What's scary is that agriculture is staring down an increasing population, global climate change, increasing energy costs, peak phosphorus, increasing pressure on fresh water resources, evolving pests and pathogens, desertification, deforestation, greater demand for animal protein, and agriculture has to take care l that without expanding the amount of land under the plow, and we've got people having not based in science blanket opposition to what will probably go down as the most significant breakthrough in plant improvement since unraveling Mendelian genetics. Now THAT is scary.

  • Be careful (Score:4, Informative)

    by yog (19073) * on Friday February 24, 2012 @07:47PM (#39154845) Homepage Journal

    Wash your hands after handling meat, wash all the implements and counter tops that may come into contact with raw meat. Cook the meat well.

    Be careful with restaurants; to minimize your chances of exposure, just say no to eating out unless you can't avoid it. Once in a while is OK but several times a week is a good way to pick something up, if not MRSA then hep-C or some other nasty microbe that the waiter carried to your plate from someone else's plate. If you don't see the waiters wash their hands after taking your plates away, then you can bet they didn't wash their hands after taking the previous customer's plates either. When the water boy comes over to refill your glass, hand it to him by the rim, so he's forced to pick it up by the bottom. Use a straw.

    And stay out of hospitals. Those places can make you sick. MRSA is one nasty infection that you don't want to get, but there are others as well. Basically it's a rather closed environment full of sick people, and also full of well people carrying the germs from one sick person to another, and your life may depend on how well they washed and sanitized their hands before touching you.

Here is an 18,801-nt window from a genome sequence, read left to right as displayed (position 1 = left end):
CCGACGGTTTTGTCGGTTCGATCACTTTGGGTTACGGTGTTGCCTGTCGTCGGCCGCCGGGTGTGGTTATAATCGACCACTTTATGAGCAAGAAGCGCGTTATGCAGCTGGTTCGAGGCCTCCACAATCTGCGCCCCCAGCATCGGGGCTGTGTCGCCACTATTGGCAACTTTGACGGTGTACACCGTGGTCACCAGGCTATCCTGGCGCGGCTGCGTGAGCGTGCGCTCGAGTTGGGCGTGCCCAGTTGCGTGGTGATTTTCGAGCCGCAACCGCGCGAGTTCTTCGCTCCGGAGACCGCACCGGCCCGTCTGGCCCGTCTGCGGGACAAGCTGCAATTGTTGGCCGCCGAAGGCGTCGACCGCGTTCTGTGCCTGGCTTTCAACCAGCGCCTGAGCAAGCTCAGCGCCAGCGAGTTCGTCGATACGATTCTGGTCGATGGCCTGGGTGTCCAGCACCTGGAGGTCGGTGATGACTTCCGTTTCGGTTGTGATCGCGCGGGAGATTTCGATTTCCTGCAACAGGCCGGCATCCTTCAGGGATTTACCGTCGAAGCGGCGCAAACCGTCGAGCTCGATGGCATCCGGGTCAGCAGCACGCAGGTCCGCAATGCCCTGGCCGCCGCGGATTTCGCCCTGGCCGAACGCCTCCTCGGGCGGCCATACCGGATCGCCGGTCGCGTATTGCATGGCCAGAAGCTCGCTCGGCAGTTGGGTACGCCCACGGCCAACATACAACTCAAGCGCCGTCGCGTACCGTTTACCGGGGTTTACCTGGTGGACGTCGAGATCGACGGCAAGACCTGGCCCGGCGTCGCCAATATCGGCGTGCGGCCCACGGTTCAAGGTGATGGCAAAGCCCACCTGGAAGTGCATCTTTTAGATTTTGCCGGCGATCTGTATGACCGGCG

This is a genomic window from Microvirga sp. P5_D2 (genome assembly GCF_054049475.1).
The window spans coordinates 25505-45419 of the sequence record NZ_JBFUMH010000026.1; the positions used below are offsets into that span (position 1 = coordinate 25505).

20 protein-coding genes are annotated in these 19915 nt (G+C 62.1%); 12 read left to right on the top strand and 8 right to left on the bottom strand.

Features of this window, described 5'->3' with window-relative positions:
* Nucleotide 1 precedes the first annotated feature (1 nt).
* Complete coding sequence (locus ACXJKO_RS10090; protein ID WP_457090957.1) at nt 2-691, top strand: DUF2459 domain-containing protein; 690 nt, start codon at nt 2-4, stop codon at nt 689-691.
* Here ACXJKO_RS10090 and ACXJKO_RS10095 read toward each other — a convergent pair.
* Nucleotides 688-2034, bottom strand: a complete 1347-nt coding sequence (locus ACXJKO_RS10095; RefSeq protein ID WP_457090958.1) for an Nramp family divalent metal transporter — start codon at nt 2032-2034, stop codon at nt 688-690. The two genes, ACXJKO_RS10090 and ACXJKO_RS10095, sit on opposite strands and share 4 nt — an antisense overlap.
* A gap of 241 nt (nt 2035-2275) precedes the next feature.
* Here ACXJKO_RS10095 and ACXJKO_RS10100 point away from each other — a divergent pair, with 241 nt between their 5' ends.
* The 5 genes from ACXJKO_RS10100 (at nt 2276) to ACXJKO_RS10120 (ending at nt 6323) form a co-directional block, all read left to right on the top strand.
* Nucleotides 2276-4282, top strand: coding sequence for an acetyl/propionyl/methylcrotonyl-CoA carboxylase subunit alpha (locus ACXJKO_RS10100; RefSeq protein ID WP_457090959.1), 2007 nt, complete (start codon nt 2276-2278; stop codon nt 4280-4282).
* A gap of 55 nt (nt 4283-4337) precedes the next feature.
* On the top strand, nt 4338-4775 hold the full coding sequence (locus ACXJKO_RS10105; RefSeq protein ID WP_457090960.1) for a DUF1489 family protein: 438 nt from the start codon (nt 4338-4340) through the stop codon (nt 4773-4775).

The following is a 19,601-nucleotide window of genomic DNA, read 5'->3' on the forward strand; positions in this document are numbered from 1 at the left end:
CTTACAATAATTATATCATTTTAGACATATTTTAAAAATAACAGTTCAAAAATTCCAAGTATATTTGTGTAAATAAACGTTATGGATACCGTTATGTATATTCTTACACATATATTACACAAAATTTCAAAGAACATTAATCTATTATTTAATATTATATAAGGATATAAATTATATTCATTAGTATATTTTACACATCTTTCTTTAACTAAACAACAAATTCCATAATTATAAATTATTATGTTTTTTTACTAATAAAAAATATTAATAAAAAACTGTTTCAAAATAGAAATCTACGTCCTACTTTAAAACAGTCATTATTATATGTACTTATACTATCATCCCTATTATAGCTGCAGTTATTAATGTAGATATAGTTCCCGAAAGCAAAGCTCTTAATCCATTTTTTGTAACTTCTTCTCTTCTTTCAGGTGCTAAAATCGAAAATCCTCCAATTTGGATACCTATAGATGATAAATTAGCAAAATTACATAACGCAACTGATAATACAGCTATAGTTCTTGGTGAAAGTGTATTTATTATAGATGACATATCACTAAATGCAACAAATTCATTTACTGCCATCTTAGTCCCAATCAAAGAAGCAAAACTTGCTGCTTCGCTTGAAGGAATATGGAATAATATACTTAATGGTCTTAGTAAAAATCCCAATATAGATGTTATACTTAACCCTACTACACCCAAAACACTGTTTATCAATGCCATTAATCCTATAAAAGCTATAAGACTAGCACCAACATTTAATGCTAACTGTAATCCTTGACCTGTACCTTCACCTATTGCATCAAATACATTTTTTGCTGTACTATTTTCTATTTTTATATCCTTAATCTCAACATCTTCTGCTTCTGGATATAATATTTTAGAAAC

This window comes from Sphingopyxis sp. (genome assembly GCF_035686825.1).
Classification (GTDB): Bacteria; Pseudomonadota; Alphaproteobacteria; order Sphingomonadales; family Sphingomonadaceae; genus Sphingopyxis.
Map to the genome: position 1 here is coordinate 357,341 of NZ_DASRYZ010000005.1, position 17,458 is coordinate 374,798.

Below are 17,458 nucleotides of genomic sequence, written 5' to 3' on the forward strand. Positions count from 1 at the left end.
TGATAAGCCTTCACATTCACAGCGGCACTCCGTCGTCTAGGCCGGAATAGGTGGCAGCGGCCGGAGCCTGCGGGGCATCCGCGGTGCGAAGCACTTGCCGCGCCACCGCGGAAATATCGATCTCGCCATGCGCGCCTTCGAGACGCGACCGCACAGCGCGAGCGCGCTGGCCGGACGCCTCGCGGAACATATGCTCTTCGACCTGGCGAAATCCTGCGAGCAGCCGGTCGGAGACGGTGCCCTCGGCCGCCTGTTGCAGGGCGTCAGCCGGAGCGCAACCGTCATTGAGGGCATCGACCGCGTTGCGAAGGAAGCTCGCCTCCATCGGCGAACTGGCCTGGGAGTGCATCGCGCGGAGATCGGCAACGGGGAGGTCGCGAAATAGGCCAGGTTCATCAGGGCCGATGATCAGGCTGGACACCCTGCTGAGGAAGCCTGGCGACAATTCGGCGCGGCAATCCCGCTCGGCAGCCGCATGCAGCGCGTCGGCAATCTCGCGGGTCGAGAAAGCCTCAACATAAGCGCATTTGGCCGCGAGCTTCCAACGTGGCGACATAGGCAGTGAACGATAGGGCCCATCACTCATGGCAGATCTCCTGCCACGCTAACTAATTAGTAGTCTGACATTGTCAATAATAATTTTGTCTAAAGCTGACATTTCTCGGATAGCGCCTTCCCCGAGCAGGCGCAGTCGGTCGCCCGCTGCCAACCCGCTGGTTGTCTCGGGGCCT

This may seem kind of paranoid, but we live in an increasingly crowded and mobile world where a nasty little microbe in some little corner of the globe can make its way into your soup literally days or hours later.

  • by Daniel Dvorkin (106857) on Friday February 24, 2012 @08:00PM (#39154929) Homepage Journal

    It's considered ok because there isn't any real scientific evidence there is an issue. And it's been studied since at least 1990.

    Do you want to cite some of those studies to back up your claim? A quick Pubmed search [nih.gov] turns up a whole lot of papers indicating that the use of antibiotics in animal feed is a major contributor the rise of resistant strains.

  • by mikael (484) on Saturday February 25, 2012 @08:49AM (#39157863)

    Private Eye have been saying this for at least the past decade, but no-one really wanted to know.

    Pumping animals full of antibiotics mean that they divert less internal biological resources like protein and fat to fighting infections, and bulk up instead. But those antibiotics just encourage the evolution of resistant bacteria that can survive in those conditions.